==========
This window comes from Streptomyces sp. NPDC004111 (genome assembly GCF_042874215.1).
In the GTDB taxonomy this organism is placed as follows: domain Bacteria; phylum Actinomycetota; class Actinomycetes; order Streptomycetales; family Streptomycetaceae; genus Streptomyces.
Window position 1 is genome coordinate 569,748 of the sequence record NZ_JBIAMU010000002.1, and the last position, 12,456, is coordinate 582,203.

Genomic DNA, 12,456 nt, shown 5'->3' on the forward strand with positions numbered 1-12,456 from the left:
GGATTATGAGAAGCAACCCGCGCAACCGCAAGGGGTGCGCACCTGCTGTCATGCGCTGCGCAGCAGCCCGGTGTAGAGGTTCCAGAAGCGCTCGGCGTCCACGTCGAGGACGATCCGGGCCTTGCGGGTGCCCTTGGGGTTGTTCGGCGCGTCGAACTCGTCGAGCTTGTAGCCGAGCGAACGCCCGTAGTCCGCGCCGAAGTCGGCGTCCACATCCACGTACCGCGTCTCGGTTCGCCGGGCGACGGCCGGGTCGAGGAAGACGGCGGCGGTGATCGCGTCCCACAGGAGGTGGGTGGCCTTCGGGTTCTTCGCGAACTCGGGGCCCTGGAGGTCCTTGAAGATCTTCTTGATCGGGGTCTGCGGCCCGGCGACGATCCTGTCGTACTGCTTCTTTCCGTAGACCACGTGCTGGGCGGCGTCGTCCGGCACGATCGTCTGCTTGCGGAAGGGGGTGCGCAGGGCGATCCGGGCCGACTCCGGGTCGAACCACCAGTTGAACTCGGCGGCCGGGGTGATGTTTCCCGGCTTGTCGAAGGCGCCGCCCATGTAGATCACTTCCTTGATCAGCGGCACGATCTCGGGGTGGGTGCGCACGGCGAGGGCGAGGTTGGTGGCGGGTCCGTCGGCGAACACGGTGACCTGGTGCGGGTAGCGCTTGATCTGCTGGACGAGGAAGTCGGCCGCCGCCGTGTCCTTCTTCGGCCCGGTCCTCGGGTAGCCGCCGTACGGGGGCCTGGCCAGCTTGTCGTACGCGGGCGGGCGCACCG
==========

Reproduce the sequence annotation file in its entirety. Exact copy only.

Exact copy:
This window comes from Streptomyces sp. NPDC004111 (genome assembly GCF_042874215.1).
In the GTDB taxonomy this organism is placed as follows: domain Bacteria; phylum Actinomycetota; class Actinomycetes; order Streptomycetales; family Streptomycetaceae; genus Streptomyces.
Window position 1 is genome coordinate 569,748 of the sequence record NZ_JBIAMU010000002.1, and the last position, 12,456, is coordinate 582,203.

Genomic DNA, 12,456 nt, shown 5'->3' on the forward strand with positions numbered 1-12,456 from the left:
GGATTATGAGAAGCAACCCGCGCAACCGCAAGGGGTGCGCACCTGCTGTCATGCGCTGCGCAGCAGCCCGGTGTAGAGGTTCCAGAAGCGCTCGGCGTCCACGTCGAGGACGATCCGGGCCTTGCGGGTGCCCTTGGGGTTGTTCGGCGCGTCGAACTCGTCGAGCTTGTAGCCGAGCGAACGCCCGTAGTCCGCGCCGAAGTCGGCGTCCACATCCACGTACCGCGTCTCGGTTCGCCGGGCGACGGCCGGGTCGAGGAAGACGGCGGCGGTGATCGCGTCCCACAGGAGGTGGGTGGCCTTCGGGTTCTTCGCGAACTCGGGGCCCTGGAGGTCCTTGAAGATCTTCTTGATCGGGGTCTGCGGCCCGGCGACGATCCTGTCGTACTGCTTCTTTCCGTAGACCACGTGCTGGGCGGCGTCGTCCGGCACGATCGTCTGCTTGCGGAAGGGGGTGCGCAGGGCGATCCGGGCCGACTCCGGGTCGAACCACCAGTTGAACTCGGCGGCCGGGGTGATGTTTCCCGGCTTGTCGAAGGCGCCGCCCATGTAGATCACTTCCTTGATCAGCGGCACGATCTCGGGGTGGGTGCGCACGGCGAGGGCGAGGTTGGTGGCGGGTCCGTCGGCGAACACGGTGACCTGGTGCGGGTAGCGCTTGATCTGCTGGACGAGGAAGTCGGCCGCCGCCGTGTCCTTCTTCGGCCCGGTCCTCGGGTAGCCGCCGTACGGGGGCCTGGCCAGCTTGTCGTACGCGGGCGGGCGCACCG